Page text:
Uncle Mike is my Polish grandfather. He married my grandmother just before my parents were married so he is actually a step grandfather but we always called him Uncle Mike.
I have written about Uncle Mike and his life in Poland, his war life in WWII and his early life in Tasmania.
But this post on Remembrance Day is to think about Uncle Mike and how proud he was to take part in the ANZAC day marches in Hobart. Once he lead the group with his Polish flag, but generally he was just part of the group marching.
After the march was over, Mike and his friends would go back to the Polish Club to celebrate with family and friends.
There is a very strong Polish diaspora here in Hobart. They began their Polish Association in 1950 with the migrants who had come to Tasmania in 1947-1948 after the war in Europe. Mum and I also found out about the Polish Scouting group at one of the Guiding camps they attended in the 1980s.
Readers: Who did you think about on Remembrance Day?
Irene was born 23 July 1909 on Bruny Island as the eldest child of Edward Robert Smith and Irene Ellen Somers or Clark. Through DNA testing, it has been proved that her father was actually a son of Alexander and Hannah Dawson nee Sutton who lived in Queenstown, Tasmania.
Irene had 14 younger siblings born between 1910 and 1931. The family mainly lived in Hobart, Tasmania but from 1918-1921 spent some time in Scottsdale, Tasmania where her father was a sawyer.
In early 1932, Irene became pregnant and married William Alan Wyatt on 11 April, later giving birth to her only child Robert Wyatt in November 1932. By late 1934, William (whose first Tasmanian wife had died in September 1931) had deserted Irene and baby Robert, and headed to unknown destination (later found in NSW married for a fourth time).
Irene worked as a cleaner and general housemaid at Heathorns Hotel then later the Albion Hotel. This involved living on the premises, so Robert was looked after by a foster mother for most of the time, Mrs Avery in Goulburn Street, Hobart. Irene did not have much furniture in her little room but there was a small carved black table that is now owned by Robert (Bob). She also had an Hawaiian steel guitar under her bed and many songbooks that she collected throughout the war years.
It was while working at Heathorns that Irene met Ernie Bond who lived in a home in the Rasselas Valley near Adamsfield. Irene wrote a diary about her trip on horseback along the track to Adamsfield. This diary is held by her son Bob.
Irene sought a dissolution of her marriage in 1945 due to desertion. A decree nisi was granted on 21 March 1945. A decree absolute was granted in October 1945.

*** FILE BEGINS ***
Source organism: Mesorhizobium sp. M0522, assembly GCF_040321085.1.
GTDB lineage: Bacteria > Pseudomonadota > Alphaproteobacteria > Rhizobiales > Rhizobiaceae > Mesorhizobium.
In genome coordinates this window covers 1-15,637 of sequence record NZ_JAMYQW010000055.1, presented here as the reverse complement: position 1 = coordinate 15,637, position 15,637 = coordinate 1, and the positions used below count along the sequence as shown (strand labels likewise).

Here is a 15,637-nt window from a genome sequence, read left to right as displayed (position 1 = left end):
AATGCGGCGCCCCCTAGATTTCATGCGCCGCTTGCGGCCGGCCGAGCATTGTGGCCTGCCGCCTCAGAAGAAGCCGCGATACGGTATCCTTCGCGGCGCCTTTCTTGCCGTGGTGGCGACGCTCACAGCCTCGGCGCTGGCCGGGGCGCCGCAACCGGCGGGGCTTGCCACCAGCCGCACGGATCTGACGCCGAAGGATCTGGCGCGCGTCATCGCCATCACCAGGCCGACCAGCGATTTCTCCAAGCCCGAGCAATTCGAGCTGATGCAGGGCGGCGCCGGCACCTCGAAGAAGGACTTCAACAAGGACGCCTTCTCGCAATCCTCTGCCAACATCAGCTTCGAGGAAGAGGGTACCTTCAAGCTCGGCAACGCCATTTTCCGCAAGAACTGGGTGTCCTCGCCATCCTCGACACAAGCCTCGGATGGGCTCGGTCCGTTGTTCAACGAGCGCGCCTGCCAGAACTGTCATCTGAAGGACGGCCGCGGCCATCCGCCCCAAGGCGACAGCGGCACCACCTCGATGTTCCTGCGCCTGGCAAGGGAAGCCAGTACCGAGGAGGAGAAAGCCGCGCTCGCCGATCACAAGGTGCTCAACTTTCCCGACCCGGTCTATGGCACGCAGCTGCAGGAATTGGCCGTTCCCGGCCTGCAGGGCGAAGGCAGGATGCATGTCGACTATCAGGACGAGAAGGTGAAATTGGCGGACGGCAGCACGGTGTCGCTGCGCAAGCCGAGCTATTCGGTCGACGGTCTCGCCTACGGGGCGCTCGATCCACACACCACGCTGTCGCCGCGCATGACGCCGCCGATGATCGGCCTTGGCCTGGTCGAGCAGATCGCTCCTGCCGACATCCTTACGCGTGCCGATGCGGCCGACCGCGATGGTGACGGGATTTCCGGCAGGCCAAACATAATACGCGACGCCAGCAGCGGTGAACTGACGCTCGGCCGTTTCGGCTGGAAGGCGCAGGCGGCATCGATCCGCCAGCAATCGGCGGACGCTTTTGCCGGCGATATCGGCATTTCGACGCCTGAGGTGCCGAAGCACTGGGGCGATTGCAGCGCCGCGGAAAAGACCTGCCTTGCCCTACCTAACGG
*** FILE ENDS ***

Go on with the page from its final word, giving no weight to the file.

In 1954, Irene married a second time to a Polish immigrant Mikolaj Hrydziuszko, who had arrived in Australia in 1948 after World War II.
Irene and Mike travelled to Japan on a cruise returning with lots of little mementoes. They are buried together at the cemetery in Pontville, Tasmania where many Polish graves can be found.
Memories of Irene
These are from her son Bob (B) and grand daughter Suzanne
Always well dressed and usually wore her hair up high in a bouffant style
Loved going for walks around Hobart
Kept her house immaculately clean and smelling fresh
Went downhill quickly once her blindness stopped her walking everywhere
Took lots of photos of her with her sister Madeline and her children – have her photo album with these
Was concerned about her brother Jack or Bomber as we knew him – he sent occasional letters or postcards often censored by the army (B)
She was a smoker and always smoked Turf cigarettes (B)
Would often call into her parent’s house in Liverpool Street while taking Bob home to his foster mother (B)
Hated picnics, sand, ants, cold! (B)
Had a steel guitar, but I never heard her play it. Did crosswords, I still have her well-thumbed dictionary. (B)
I never saw her really upset. I wagged school and was expelled from Lansdowne Crescent School, sent to St. Virgils, must have cost her a lot. (B)
Mike (her second husband) found she left the stove on, would get up at all hours and wander about. I insisted that she be cared for in a nursing home, it was too much for Mike. Went into a nursing home in Star St. and was well cared for there. Was almost blind, and hated the dog at the home that would come close to her picking up crumbs. Mike used to take her out most days and give her sandwiches. He persevered with her taking her to the domain or the Waterworks. (B)
I used to visit her in the home during my lunch hour when I worked in town. She would be just sitting in a chair. Often told me that no-one ever came to see her even though I knew Mike had taken her out that morning. I confess that I was often in tears walking back to work. She died peacefully in the home. (B)